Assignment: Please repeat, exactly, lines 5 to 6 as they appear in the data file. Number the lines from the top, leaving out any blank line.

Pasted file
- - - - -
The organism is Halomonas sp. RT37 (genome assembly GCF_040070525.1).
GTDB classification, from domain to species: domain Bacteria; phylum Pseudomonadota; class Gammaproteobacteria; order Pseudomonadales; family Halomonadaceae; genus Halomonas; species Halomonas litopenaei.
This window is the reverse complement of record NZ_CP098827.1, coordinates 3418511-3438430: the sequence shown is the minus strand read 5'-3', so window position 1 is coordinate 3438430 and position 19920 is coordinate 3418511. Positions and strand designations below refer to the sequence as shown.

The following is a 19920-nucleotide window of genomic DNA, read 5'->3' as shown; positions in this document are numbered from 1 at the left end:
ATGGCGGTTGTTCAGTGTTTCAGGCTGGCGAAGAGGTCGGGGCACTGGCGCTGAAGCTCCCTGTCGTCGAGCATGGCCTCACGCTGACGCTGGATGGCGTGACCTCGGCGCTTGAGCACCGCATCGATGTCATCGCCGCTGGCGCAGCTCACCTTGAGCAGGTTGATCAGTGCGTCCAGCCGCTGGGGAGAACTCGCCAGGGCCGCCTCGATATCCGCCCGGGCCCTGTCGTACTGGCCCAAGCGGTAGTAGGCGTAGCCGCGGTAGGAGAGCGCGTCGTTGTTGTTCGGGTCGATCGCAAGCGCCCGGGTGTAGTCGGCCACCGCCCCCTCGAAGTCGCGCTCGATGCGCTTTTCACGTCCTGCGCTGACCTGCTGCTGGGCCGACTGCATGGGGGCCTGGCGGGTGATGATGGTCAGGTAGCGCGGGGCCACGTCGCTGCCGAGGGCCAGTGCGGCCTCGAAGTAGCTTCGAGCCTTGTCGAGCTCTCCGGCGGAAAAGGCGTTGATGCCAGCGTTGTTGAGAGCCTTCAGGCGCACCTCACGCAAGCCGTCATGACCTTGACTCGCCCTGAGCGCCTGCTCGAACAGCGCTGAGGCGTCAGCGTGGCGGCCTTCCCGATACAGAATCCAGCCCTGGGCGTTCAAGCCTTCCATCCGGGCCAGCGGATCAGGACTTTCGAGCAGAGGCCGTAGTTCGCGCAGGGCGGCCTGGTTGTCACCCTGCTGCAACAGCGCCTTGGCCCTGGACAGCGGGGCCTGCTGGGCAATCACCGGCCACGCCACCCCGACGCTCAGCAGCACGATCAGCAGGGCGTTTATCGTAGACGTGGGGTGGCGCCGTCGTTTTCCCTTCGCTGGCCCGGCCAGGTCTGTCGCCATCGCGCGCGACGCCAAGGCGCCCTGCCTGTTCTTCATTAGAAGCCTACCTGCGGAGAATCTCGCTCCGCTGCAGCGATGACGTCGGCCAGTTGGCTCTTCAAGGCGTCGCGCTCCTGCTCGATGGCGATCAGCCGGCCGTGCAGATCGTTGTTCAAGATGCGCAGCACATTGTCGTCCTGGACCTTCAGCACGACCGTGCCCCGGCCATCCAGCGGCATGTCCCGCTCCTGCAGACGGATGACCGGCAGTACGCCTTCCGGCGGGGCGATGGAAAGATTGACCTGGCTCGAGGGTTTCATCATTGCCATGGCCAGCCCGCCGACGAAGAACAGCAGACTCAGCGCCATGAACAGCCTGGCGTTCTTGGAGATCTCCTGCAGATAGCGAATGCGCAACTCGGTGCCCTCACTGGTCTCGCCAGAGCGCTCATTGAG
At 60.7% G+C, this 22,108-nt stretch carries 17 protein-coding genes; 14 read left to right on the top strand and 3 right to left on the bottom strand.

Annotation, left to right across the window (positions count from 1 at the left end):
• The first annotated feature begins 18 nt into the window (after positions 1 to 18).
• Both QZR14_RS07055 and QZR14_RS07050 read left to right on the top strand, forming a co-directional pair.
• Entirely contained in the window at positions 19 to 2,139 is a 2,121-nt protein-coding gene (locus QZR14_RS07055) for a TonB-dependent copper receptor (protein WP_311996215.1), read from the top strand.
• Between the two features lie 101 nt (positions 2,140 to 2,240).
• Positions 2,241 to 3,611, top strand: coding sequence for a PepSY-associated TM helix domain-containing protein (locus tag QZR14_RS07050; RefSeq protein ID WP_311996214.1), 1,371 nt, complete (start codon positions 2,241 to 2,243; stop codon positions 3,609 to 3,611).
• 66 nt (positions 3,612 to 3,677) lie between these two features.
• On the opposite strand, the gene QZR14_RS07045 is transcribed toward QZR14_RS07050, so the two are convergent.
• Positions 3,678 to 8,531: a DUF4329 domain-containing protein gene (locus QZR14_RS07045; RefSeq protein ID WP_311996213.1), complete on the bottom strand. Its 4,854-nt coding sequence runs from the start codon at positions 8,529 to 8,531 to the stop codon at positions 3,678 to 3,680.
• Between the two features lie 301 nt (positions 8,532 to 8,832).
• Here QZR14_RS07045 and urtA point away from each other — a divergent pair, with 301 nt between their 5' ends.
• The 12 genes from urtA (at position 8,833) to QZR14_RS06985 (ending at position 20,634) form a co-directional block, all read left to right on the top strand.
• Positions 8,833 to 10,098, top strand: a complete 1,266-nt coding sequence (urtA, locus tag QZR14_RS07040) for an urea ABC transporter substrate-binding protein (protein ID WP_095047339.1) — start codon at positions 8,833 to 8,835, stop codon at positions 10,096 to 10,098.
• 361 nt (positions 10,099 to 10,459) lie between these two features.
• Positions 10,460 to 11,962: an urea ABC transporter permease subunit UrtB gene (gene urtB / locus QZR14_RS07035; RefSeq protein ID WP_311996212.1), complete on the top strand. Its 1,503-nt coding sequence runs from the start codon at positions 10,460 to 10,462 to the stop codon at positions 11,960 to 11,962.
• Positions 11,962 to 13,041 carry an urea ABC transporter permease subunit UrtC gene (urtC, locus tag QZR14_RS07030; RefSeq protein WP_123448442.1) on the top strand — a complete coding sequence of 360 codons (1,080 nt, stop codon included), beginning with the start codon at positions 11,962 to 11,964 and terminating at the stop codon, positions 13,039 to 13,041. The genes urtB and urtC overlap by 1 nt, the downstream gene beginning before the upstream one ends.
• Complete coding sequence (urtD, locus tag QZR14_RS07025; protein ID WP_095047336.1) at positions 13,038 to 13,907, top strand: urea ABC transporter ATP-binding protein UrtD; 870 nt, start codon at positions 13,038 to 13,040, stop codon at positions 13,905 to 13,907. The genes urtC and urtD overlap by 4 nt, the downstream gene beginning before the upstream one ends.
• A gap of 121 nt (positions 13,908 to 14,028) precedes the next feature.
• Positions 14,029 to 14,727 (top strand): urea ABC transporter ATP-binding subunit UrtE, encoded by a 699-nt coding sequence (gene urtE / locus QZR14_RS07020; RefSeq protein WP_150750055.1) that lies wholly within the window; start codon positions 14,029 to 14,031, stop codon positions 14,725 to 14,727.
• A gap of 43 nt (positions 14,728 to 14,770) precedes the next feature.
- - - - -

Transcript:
ATGGCGGTTGTTCAGTGTTTCAGGCTGGCGAAGAGGTCGGGGCACTGGCGCTGAAGCTCCCTGTCGTCGAGCATGGCCTCACGCTGACGCTGGATGGCGTGACCTCGGCGCTTGAGCACCGCATCGATGTCATCGCCGCTGGCGCAGCTCACCTTGAGCAGGTTGATCAGTGCGTCCAGCCGCTGGGGAGAACTCGCCAGGGCCGCCTCGATATCCGCCCGGGCCCTGTCGTACTGGCCCAAGCGGTAGTAGGCGTAGCCGCGGTAGGAGAGCGCGTCGTTGTTGTTCGGGTCGATCGCAAGCGCCCGGGTGTAGTCGGCCACCGCCCCCTCGAAGTCGCGCTCGATGCGCTTTTCACGTCCTGCGCTGACCTGCTGCTGGGCCGACTGCATGGGGGCCTGGCGGGTGATGATGGTCAGGTAGCGCGGGGCCACGTCGCTGCCGAGGGCCAGTGCGGCCTCGAAGTAGCTTCGAGCCTTGTCGAGCTCTCCGGCGGAAAAGGCGTTGATGCCAGCGTTGTTGAGAGCCTTCAGGCGCACCTCACGCAAGCCGTCATGACCTTGACTCGCCCTGAGCGCCTGCTCGAACAGCGCTGAGGCGTCAGCGTGGCGGCCTTCCCGATACAGAATCCAGCCCTGGGCGTTCAAGCCTTCCATCCGGGCCAGCGGATCAGGACTTTCGAGCAGAGGCCGTAGTTCGCGCAGGGCGGCCTGGTTGTCACCCTGCTGCAACAGCGCCTTGGCCCTGGACAGCGGGGCCTGCTGGGCAATCACCGGCCACGCCACCCCGACGCTCAGCAGCACGATCAGCAGGGCGTTTATCGTAGACGTGGGGTGGCGCCGTCGTTTTCCCTTCGCTGGCCCGGCCAGGTCTGTCGCCATCGCGCGCGACGCCAAGGCGCCCTGCCTGTTCTTCATTAGAAGCCTACCTGCGGAGAATCTCGCTCCGCTGCAGCGATGACGTCGGCCAGTTGGCTCTTCAAGGCGTCGCGCTCCTGCTCGATGGCGATCAGCCGGCCGTGCAGATCGTTGTTCAAGATGCGCAGCACATTGTCGTCCTGGACCTTCAGCACGACCGTGCCCCGGCCATCCAGCGGCATGTCCCGCTCCTGCAGACGGATGACCGGCAGTACGCCTTCCGGCGGGGCGATGGAAAGATTGACCTGGCTCGAGGGTTTCATCATTGCCATGGCCAGCCCGCCGACGAAGAACAGCAGACTCAGCGCCATGAACAGCCTGGCGTTCTTGGAGATCTCCTGCAGATAGCGAATGCGCAACTCGGTGCCCTCACTGGTCTCGCCAGAGCGCTCATTGAG
At 60.7% G+C, this 22,108-nt stretch carries 17 protein-coding genes; 14 read left to right on the top strand and 3 right to left on the bottom strand.